This is atypical for me, but I wanted to share the story of how my teaching (at least outside the home) career ended. Then, I realized that I had to start at the beginning. When I finished writing, it really seemed like something that needed to be broken into three parts instead. So, for the next three weeks, I’ll share part of the story each Monday morning. This is where it began.
When I graduated from college, I happened upon my first teaching job by accident. I was teaching in a summer school program and the principal of the school came in to watch me as I taught a lesson, as she did with all of the people teaching these classes. (She was not the one in charge of filling the summer school positions, but still did some of the overseeing of the program.)
At the end of the day, she came in to talk to me. “Angie – how long have you had your teaching license?”
I thought I was going to vomit. Surely she thought I was so bad that she was shocked I was issued a license.
“I don’t have it yet,” I gulped. “But,” I quickly added, “I have applied and it should be here soon.”
“Really?” She remarked. (Insert my desperate need to get sick now.) “I thought you had been teaching for a while because you seemed very natural.”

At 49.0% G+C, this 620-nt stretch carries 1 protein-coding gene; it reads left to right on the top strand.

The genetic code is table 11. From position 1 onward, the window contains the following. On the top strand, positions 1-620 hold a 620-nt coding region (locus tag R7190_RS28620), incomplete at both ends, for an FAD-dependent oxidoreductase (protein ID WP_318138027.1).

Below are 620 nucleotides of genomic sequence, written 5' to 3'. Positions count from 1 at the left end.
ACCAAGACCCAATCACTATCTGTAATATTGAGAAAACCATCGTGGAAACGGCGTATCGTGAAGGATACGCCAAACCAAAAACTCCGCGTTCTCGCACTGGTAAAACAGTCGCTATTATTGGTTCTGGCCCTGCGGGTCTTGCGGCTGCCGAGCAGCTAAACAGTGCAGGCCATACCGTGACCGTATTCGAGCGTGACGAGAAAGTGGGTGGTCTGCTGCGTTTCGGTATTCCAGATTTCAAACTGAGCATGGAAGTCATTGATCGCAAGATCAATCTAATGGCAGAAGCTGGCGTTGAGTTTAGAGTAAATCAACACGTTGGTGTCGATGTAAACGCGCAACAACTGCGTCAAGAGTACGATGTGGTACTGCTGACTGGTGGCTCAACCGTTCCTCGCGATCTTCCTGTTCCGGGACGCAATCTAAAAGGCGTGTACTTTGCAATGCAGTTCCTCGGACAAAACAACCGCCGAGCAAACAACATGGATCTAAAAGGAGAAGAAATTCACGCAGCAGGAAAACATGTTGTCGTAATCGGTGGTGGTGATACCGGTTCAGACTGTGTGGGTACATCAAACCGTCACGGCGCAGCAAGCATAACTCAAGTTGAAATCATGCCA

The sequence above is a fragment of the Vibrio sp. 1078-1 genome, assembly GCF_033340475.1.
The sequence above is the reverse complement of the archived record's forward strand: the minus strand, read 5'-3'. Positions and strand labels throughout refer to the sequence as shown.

Thus began my time at this little, low-income school. I was offered a half-time teaching contract as the media specialist (aka school librarian), and I happily accepted it.
It was perfect for me as a new mother (since I paid my Mom to watch Noah for that half week). And it was still perfect the next year, when I had another baby. I loved that library position, though I always had in mind that I could lose it, as it was a temporary contract for a teacher who had been out for years with a long term illness.
I turned things around after years of people just trying to muddle through it. I did things like writing grants to get the kids books to take home, finally organizing areas of the library that were a mess, formed a team to participate in a reading competition, and added hundreds of books to the library.
But then after two years, amidst school budget problems, they were able to offer up my position within the corporation and it was no longer mine.
It was time to send out resumes. And, send out resumes I did. Lots of them. But, in our area, it’s hard to find a teaching job, and so the next school year started and I was unemployed.
However, I suddenly received a call from a school 45 minutes away that was adding a full day kindergarten class (after the year had already started). I interviewed twice and was hired.
I didn’t know it at the time, but that was the beginning of two of the longest weeks of my life.
Next Monday, I’ll share all about the beginning of the end.